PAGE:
I was paid for doing it the wrong way and as I warned them, it became useless almost immediately. So they had me rewrite it — and paid me again. The result, from my point of view, was a win win. I earned two years salary in about four actual working months which including three visits to Oakland. I never wanted to go back to an office.

My next job was even better. I worked a 20-hour work on contingency. This mean I made myself available to work, if and when work became available. It left me free to do other freelance work. In the five years I did this job, I doubt I put in a full month of work. I was completely spoiled. Sadly, the job ended when someone realized no one was doing any work. Not just me. The entire department was getting paid for doing nothing. The reason they never gave me any work was because there wasn’t any. It was also the only job I discovered I’d lost by reading headlines in the Boston Globe.

After that, I had to resume “real” work.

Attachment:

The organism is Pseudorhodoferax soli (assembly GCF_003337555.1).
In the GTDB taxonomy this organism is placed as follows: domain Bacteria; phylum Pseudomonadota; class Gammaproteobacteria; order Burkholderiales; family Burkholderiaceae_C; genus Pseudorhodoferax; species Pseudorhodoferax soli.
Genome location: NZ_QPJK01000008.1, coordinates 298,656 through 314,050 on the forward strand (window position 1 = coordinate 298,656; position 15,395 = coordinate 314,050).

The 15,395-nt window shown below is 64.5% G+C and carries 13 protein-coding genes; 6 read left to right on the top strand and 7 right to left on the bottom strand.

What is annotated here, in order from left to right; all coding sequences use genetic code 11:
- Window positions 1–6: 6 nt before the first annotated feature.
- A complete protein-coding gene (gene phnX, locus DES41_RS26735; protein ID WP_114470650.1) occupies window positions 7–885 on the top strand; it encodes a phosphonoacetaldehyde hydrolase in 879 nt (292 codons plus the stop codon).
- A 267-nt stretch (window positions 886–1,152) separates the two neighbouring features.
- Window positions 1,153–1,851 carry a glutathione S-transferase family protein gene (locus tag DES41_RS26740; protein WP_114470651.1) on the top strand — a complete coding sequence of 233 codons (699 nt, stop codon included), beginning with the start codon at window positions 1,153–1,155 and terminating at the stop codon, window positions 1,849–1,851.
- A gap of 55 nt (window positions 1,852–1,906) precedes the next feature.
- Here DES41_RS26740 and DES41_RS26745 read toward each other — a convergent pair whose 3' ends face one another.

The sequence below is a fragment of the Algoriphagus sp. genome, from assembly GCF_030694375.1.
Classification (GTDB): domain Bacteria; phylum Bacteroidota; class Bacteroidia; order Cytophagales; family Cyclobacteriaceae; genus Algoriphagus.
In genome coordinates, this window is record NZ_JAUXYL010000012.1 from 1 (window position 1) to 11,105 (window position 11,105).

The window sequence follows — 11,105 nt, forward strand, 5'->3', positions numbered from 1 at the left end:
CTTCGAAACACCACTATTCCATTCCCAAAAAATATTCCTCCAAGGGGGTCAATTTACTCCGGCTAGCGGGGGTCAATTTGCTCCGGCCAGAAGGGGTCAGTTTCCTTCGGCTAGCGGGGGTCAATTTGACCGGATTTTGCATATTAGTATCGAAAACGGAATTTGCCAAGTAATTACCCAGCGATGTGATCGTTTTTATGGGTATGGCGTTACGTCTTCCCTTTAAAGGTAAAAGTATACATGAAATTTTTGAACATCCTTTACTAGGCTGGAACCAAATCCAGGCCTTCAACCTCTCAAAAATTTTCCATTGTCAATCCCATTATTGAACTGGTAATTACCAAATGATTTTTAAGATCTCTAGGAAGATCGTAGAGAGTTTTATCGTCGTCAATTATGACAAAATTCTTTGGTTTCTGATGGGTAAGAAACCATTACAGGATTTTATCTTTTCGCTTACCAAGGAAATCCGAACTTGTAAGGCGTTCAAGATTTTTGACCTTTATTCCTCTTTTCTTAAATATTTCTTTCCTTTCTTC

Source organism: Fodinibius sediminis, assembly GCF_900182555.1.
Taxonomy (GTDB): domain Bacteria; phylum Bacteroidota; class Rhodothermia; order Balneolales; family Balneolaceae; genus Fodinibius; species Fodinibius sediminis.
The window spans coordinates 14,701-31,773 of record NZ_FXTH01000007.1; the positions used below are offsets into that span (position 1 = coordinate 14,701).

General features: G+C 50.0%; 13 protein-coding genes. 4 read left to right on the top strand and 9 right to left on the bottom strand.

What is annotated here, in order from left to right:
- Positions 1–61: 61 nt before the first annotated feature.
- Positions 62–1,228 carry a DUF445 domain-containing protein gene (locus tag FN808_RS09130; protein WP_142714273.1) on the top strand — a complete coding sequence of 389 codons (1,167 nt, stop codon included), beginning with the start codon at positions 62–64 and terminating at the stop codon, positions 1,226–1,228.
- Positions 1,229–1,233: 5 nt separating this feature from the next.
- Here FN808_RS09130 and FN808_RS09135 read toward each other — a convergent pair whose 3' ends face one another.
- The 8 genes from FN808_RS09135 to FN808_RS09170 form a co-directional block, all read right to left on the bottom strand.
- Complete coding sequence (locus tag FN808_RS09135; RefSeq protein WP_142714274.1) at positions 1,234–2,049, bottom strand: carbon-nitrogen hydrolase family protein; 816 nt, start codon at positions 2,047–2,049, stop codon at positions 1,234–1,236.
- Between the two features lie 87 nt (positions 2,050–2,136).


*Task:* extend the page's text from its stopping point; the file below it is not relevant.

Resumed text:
It was a good news/bad news scenario. It was a great place to work. I learned a huge amount about designing databases using pointers (which is how almost everything works these days) and had the best ever boss and the best possible colleagues. But — I had to go to work. I had to commute in some of the worst-ever rush hour traffic in all kinds of weather. I loved the people I worked for and with, but like all very small companies, there came a day when I finished the project and it was time to move on. After that, I worked on-site and off-site. Often I worked a couple of days on-site and the rest of the week at home. I had a really hard time dealing with the ever-longer commutes and being trapped in an office all day long, rarely with enough work to keep me busy but having to look busy.